In WWII, British Sailors Took A Reindeer Aboard A Submarine Out Of Politeness
International diplomacy is a dangerous tightrope, and one slip can mean the geopolitical equivalent of a broken neck (nukes, lots of nukes). So when your strongest ally offers you a gift of friendship, you accept it no matter the circumstances.
Even if that gift is a reindeer.
And you're in a submarine.
During the early days of World War II, the British sub HMS Trident was fighting a bitter and cold battle against Germans in the Arctic Circle. This was greatly appreciated by the local Soviet Navy, which hadn't had any backup since the start of the war. One day, the story goes, a Soviet admiral was talking to the Trident's captain, whose wife had complained to him about plowing the snow back home. The admiral replied, "You need a reindeer!" Much laughter was had, until the admiral presented the submarine with an actual reindeer as a ceremonial gift. The Brits, being as eminently British as possible, politely accepted and, not knowing what to do, proceeded to push their gift through the torpedo hole.
Little reindeer Pollyanna (named after the sub's base) lived with the Trident's crew for the next six weeks, consuming her share of moss, condensed milk, and oxygen, even knocking the sailors aside when it was time to resurface for air. But despite her diva tendencies, the crew grew to love that crazy beast, and the captain even let her sleep under his bed.
National Museum of the Royal NavyWartime naval engagement has never looked this adorable.
Eventually, despite Pollyanna eating the navigation chart, the Trident made it safely back to England. Unfortunately, her cushy life of condensed milk and zero exercise meant she had gotten too big to smoothly exit through the torpedo hole, though a winch and a sailor with a broom managed to Winnie the Pooh her out. Pollyanna was then honorably discharged from the Navy and accepted into the London Zoo, where she spent the rest of life shocking the other zoo animals with her gritty war stories.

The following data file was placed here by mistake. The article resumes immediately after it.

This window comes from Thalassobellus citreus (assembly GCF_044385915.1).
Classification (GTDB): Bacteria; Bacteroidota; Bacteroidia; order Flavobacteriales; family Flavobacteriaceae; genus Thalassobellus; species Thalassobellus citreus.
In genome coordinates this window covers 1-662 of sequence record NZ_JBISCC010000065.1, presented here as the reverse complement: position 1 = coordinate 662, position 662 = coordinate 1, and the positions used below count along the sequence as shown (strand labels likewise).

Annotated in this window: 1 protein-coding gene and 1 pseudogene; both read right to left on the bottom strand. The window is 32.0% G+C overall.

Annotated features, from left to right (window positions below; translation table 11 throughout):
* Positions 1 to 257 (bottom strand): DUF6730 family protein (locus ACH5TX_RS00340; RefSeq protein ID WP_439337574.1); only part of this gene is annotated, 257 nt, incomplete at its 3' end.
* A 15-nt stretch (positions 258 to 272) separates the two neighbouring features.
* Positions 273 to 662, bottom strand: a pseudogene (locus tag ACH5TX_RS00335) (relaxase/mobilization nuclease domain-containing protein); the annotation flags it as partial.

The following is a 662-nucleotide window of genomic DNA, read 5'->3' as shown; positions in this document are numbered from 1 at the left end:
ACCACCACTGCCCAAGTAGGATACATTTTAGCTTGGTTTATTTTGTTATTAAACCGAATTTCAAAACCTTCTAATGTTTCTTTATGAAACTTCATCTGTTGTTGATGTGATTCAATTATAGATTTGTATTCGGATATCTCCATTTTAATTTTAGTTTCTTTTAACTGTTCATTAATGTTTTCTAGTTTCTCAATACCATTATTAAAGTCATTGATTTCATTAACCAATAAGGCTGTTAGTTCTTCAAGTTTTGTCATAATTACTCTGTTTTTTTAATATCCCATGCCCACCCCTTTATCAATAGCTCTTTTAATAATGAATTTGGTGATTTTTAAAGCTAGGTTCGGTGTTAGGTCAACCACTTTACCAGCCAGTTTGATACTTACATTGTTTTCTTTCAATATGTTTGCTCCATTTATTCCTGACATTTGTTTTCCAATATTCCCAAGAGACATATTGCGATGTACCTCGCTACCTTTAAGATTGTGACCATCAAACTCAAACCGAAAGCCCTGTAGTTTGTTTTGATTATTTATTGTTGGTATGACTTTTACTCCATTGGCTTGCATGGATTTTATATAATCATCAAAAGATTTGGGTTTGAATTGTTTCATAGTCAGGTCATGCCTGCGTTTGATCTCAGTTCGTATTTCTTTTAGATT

The Weirdest Side Effect Of The Fall Of The Berlin Wall: Skyrocketing Banana Demand
When the Berlin Wall fell, generations of Germans were finally reunited after decades of separation. And when East Germans wandered into the West, still adjusting to a country both familiar yet foreign, they had but one question: "Where the hell are the bananas?"
While communism really nailed the basics, delivering luxury products to the huddled masses wasn't really in East Germany's wheelhouse. And that was bad news for banana-loving East Germans, as their only source was Vietnam. And any Vietnamese bananas that eventually made their way to the GDR were so brown and dry that they might as well have eaten the crates they came in.
But once the Iron Curtain came down, crowds of enthusiastic Eastern visitors quickly discovered that both the grass and the bananas were greener on the other side. For years, it became common to see former East Germans line up at grocery stores just to buy bananas. And for these brown-averse citizens, the less ripe the banana, the better. In fact, their obsession with green bananas became a great source of amusement for the banana-jaded Westerners.
"Next Issue: The 5 Dumbest Ways East Germans Eat Bananas."